12 Mar, 2022 16:13
The military bloc needs to “raise its readiness” in the face of “a pure and clear threat,” Zagreb has maintained
Police inspect site of a drone crash in Zagreb, Croatia, Friday, March 11, 2022. © AP / Darko Bandic
NATO has been too slow to react to a drone that flew all the way from Ukraine into Croatian territory before crashing in Zagreb earlier this week, Croatian Prime Minister Andrej Plenkovic said on Saturday, adding that the military bloc is in need of a shakeup.
“We cannot tolerate this situation, nor should it have ever happened,” Plenkovic told journalists, referring to Thursday’s incident, in which a six-ton unmanned aircraft crashing into a field near a student dormitory.
“This was a pure and clear threat and both NATO and the EU should have reacted,” the prime minister added, after visiting the drone crash site. The crash resulted in no injuries but dozens of parked cars were damaged, according to media reports.
“We will work to raise the readiness not only of [ourselves] but of others as well,” Plenkovic promised. The Soviet-era Tu-141 ‘Strizh’ reconnaissance drone briefly entered Romanian airspace from Ukraine before flying for about 40 minutes over Hungary then flying further and into Croatia, where it apparently ran out of fuel, the reports said.
Croatia’s prime minister has called on Hungarian authorities to launch an investigation into why its air defenses had not reacted to the unmanned aerial vehicle entering the nation’s airspace. “This could have fallen on the nuclear power plant in Hungary. Obviously there was no good reaction and other countries did not react well. Now we have a test from which we have to learn and react much better,” Plenkovic has said, adding that Hungary’s Prime Minister Viktor Orban had been informed about the incident even later than the Croatian prime minister himself.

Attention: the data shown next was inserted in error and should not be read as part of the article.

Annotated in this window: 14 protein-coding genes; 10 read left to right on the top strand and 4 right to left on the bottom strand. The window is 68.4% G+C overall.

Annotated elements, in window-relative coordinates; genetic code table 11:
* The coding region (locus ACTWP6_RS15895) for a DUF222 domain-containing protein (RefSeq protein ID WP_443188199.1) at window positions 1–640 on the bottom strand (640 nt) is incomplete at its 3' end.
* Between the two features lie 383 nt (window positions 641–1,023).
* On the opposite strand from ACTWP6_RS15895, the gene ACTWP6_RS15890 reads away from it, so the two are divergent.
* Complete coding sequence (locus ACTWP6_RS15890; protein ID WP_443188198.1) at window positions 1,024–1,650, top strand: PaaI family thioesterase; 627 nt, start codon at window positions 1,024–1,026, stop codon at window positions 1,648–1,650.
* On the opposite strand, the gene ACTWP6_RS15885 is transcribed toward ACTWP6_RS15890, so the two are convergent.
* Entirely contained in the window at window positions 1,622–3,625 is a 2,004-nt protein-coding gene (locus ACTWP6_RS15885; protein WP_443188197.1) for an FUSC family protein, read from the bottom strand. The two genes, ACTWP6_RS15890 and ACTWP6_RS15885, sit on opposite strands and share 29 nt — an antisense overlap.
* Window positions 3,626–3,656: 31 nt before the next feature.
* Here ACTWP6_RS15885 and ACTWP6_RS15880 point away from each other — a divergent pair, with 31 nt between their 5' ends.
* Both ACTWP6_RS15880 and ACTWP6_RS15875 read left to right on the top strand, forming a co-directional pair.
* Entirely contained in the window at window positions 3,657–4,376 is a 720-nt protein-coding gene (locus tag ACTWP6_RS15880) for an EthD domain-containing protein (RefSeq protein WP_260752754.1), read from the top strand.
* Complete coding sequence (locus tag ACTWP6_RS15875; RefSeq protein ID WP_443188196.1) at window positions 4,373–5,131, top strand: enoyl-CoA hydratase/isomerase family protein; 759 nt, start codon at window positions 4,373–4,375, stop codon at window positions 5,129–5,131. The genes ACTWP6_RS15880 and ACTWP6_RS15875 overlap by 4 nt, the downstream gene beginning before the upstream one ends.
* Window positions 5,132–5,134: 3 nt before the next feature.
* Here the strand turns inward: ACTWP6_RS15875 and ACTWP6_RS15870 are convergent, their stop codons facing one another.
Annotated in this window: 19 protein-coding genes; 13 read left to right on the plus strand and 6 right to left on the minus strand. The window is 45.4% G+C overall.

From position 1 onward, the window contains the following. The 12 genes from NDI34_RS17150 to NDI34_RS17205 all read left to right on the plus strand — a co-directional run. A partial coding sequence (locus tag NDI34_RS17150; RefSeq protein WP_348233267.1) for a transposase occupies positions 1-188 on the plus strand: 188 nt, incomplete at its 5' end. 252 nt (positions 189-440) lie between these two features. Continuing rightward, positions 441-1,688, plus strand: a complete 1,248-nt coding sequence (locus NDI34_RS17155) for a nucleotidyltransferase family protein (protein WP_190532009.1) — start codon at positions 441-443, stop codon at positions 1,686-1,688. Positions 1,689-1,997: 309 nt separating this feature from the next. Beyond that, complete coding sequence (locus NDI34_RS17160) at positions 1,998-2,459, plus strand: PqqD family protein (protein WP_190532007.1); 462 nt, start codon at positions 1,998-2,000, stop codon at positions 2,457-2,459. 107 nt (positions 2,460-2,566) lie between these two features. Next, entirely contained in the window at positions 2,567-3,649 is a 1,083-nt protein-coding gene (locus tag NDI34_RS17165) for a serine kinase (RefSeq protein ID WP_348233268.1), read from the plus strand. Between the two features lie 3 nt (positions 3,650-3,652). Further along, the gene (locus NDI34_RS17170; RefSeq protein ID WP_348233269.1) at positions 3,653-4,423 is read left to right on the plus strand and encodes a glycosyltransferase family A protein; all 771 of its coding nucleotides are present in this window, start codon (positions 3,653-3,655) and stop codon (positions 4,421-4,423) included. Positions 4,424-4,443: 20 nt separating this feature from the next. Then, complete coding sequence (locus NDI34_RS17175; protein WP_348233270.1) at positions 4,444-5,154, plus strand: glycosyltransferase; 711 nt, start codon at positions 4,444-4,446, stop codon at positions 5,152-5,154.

Romania, Hungary and Croatia are all NATO members. Romanian authorities had previously argued the fast-flying object entered its airspace for just about three minutes, making it hard to intercept. The Tu-141 ‘Strizh’ drones have a speed of around 1,000 km (621 miles) per hour and a range of 1,000 kilometers.
Plenkovic said he had informed all EU leaders about the incident and had also sent a letter to NATO Secretary General Jens Stoltenberg, warning him that something similar could happen in any other member-state of the bloc.
“This indicates the need for closer cooperation within NATO itself because this is NATO’s airspace, Romania’s, Hungary’s, and Croatia’s,” Plenkovic explained. NATO has so far not reacted to the incident in any way.
The origin of the drone is unclear. Croatia says only further investigation could uncover who the drone operator was. Both Russia and Ukraine deny having launched the unmanned aircraft. Ukraine is the only nation that officially operates Tu-141s at the moment.
The incident comes after Moscow attacked its neighbor in late February, following a seven-year standoff over Ukraine’s failure to implement the terms of the Minsk agreements, and Russia’s eventual recognition of the Donbass republics in Donetsk and Lugansk. The German- and French-brokered protocols had been designed to regularize the status of those regions within the Ukrainian state.
Russia has now demanded that Ukraine officially declare itself a neutral country that will never join the US-led NATO military bloc. Kiev insists the Russian offensive was completely unprovoked and has denied claims it was planning to retake the two republics by force.